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You may have heard of PRP; now meet the longer-lasting next evolution

If you’ve been thinking about injectable fillers as a solution to dark under-eye circles, fine lines, or loss of volume, but you’re not sure if it’s right for you, there may be another option to consider. Many people want something a little more natural, or to find a solution that helps skin to improve itself, which is how PRP (platelet-rich plasma) became popular. The practice of turning a person’s own blood platelets into a serum or filler to improve skin-healing has been an exciting alternative to synthetic fillers. And now scientific advancements have taken this treatment to the next level, with platelet-rich fibrin, or PRF gel. 

What is the difference between PRP and PRF?

For decades, both PRP and PRF have been used in surgical settings to speed up the healing process and bone-density recovery. Both involve placing a patient’s blood into a centrifuge to separate out desired ingredients and inject them into the treatment site.

Blood is made of four main ingredients: plasma (the liquid, which is mostly water), red blood cells (which carry oxygen from the lungs to the rest of the body), white blood cells (a.k.a. leukocytes, an essential part of the immune system), and platelets, which are fragments of cells that gather together at an injury site to form a clot that helps stop bleeding. This is called a fibrin clot. 

To make PRP, the blood is mixed with an anticoagulant to prevent clots from forming as it goes through a centrifuge. The result is that white and red blood cells are separated out and sink to the bottom, while the lighter platelets and plasma rise to the top.

PRF is also formed by placing blood in a centrifuge, but this one spins much slower and has no anticoagulant. The heavier red blood cells still sink to the bottom, but white blood cells remain mixed in with the platelets, along with fibrin clots that have formed— this is the PRF. The lightest platelet-poor plasma (PPP) rises to the top of this substance. The fibrin and white blood cells in PRF are key ingredients in creating a treatment that lasts longer and boosts healing processes in the skin.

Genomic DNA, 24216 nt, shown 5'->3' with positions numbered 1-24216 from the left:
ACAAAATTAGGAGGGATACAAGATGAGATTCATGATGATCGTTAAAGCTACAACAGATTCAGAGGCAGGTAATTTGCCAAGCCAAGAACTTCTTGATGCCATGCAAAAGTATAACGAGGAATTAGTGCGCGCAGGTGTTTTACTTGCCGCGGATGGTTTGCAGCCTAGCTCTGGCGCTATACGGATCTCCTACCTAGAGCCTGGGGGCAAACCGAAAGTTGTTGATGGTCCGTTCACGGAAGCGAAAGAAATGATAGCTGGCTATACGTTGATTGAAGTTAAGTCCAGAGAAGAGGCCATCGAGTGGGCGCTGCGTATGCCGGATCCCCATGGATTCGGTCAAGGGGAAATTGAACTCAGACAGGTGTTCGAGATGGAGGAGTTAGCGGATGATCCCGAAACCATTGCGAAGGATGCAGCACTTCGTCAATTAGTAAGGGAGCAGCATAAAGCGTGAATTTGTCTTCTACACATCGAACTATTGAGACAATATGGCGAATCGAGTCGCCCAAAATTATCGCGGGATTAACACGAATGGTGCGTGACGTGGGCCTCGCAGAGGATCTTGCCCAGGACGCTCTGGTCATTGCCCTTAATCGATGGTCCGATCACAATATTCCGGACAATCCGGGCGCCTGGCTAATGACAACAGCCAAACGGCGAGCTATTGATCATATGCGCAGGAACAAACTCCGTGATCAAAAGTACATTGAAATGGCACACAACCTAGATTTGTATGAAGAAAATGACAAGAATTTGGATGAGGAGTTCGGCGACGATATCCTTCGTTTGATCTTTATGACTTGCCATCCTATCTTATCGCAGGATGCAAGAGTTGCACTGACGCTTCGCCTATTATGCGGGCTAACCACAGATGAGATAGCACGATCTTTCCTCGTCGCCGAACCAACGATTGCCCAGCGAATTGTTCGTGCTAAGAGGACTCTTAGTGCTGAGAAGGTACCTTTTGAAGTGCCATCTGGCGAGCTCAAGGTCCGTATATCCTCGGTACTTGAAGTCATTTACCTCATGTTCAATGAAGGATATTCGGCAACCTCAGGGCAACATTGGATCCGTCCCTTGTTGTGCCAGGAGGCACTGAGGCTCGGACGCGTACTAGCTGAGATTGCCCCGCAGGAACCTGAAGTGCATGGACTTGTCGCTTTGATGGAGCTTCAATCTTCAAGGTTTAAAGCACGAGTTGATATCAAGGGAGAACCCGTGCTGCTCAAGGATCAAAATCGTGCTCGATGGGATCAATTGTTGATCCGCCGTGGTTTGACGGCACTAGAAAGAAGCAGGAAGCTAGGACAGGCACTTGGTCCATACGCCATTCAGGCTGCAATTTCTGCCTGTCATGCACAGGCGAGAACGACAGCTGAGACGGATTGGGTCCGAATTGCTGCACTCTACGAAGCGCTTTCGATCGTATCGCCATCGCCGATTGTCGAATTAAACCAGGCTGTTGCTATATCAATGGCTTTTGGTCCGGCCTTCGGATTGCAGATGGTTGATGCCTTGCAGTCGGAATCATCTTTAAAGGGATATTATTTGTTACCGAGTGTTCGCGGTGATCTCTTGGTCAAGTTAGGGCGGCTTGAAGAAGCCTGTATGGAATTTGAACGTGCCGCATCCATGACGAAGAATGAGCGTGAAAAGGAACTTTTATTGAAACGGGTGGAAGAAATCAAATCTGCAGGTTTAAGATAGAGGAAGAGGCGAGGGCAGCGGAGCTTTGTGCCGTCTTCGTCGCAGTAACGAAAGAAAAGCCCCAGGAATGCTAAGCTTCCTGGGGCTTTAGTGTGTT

What is PRF gel?

When heated, that PPP forms a gel that can be mixed back in with the PRF for longer-lasting results as a filler. The fibrin clots and the PPP gel form a kind of scaffolding at the injection site that help hold in the platelets, creating a time-release system of growth factors that can last for 30 or more days, as opposed to the typical two days of PRF without gel, or a few hours with a PRP injection. And over the course of those days, the platelets and white blood cells promote wound healing in the skin, gradually boosting the production of collagen and elastin. In this way, you have a short-term filling effect and a long-term promotion of plumper, smoother skin. And all of this is done without any chemicals or ingredients other than the blood that comes out of your very own body. That means it’s very well-tolerated.

What does PRF gel treat?

PRF gel can be used as an under-eye filler, especially for those who aren’t good candidates for other types of filler in that area. It’s also shown great results with acne scars, as a lip filler, and even in the scalp to prevent hair loss. Over the course of three to six months, patients can gradually see a reduction of fine lines and other signs of aging.

What happens during a PRF procedure?

First, we’ll draw your blood and place it in a centrifuge. From the treated tube of blood, we’ll take the resulting PRP and PPP gel, and heat and cool them in our device. Meanwhile, we’ll clean and prep the treatment area of your skin. Finally, we’ll inject the PRF gel. Most people experience very little discomfort with this injection, but you may experience some slight bruising for a couple of days. You’ll see immediate filler results, but the rejuvenating treatment will really take weeks. To see best results, we usually recommend that patients get two to three treatments for initial correction, followed by annual maintenance sessions. 

Do you think PRF gel is right for you? There’s no need to guess at this. Come on in for a free consultation!

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